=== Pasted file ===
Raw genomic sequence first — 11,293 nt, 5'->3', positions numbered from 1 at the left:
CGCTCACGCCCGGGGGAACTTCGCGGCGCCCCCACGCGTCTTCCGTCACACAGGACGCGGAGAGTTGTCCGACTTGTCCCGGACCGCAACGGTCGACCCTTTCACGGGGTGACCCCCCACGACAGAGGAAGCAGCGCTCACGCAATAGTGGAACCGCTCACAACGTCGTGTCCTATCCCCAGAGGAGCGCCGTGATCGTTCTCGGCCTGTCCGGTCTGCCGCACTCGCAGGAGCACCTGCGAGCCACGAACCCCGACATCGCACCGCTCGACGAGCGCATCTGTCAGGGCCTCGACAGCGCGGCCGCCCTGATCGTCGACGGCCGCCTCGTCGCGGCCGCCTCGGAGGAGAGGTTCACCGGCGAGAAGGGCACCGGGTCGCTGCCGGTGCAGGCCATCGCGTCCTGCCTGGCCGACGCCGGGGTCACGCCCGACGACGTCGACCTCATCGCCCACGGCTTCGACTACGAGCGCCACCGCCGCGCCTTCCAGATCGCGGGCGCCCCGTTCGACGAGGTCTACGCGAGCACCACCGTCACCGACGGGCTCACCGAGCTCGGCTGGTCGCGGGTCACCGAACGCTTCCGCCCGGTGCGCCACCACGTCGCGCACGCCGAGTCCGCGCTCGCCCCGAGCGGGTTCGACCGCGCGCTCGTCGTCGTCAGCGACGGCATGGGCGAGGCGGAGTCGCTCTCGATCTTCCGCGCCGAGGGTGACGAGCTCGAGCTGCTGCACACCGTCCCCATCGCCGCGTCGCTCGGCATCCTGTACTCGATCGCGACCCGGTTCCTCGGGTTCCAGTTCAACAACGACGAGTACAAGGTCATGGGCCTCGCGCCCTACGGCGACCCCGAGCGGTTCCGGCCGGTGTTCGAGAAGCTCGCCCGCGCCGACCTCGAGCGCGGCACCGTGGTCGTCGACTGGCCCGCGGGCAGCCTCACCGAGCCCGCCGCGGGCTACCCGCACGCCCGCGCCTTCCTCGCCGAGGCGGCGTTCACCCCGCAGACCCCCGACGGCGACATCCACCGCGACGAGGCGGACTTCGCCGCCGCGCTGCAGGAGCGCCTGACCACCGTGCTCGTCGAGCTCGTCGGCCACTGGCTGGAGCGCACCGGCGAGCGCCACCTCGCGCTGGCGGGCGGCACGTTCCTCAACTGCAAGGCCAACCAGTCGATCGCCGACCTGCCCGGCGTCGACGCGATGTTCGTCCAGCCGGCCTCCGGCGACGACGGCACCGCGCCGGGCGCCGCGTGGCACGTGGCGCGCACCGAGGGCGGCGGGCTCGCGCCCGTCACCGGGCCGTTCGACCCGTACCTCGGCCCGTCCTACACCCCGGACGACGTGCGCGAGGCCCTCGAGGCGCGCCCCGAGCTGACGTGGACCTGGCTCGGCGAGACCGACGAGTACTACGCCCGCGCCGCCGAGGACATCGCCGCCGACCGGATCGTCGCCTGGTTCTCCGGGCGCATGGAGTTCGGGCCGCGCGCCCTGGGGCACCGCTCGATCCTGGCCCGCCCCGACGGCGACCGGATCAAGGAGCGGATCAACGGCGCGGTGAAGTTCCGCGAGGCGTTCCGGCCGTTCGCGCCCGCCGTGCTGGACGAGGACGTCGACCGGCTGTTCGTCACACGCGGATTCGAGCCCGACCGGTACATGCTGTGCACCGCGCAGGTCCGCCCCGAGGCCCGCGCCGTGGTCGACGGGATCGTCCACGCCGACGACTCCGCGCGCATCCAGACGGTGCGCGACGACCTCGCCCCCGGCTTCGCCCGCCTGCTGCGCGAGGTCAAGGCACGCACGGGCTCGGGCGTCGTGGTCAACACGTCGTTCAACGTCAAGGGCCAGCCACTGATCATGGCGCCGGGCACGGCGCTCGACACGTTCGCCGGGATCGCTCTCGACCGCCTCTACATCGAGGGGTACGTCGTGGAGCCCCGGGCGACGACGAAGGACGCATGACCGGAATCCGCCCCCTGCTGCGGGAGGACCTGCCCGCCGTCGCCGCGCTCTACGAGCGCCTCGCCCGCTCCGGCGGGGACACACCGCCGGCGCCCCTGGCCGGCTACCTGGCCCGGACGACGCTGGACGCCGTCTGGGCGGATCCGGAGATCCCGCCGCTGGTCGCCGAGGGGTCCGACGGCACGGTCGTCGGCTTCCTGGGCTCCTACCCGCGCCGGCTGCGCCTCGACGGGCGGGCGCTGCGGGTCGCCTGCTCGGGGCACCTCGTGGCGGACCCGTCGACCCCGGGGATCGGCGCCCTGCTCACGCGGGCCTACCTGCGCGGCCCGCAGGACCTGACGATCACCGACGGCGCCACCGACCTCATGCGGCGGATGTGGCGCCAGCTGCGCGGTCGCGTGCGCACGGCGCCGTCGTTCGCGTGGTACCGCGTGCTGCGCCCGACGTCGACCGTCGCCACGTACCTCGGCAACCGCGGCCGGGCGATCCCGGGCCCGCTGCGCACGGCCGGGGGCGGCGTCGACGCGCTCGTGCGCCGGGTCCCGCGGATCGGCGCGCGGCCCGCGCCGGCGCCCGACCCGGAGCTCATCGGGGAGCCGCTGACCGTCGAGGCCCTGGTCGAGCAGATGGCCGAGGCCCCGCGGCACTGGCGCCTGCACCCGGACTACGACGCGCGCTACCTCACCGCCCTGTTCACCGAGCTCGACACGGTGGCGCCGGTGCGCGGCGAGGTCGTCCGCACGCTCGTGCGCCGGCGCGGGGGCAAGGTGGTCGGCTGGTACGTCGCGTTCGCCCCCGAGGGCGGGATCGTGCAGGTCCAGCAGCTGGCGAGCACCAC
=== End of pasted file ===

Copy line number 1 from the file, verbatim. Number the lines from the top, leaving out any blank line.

Raw genomic sequence first — 11,293 nt, 5'->3', positions numbered from 1 at the left: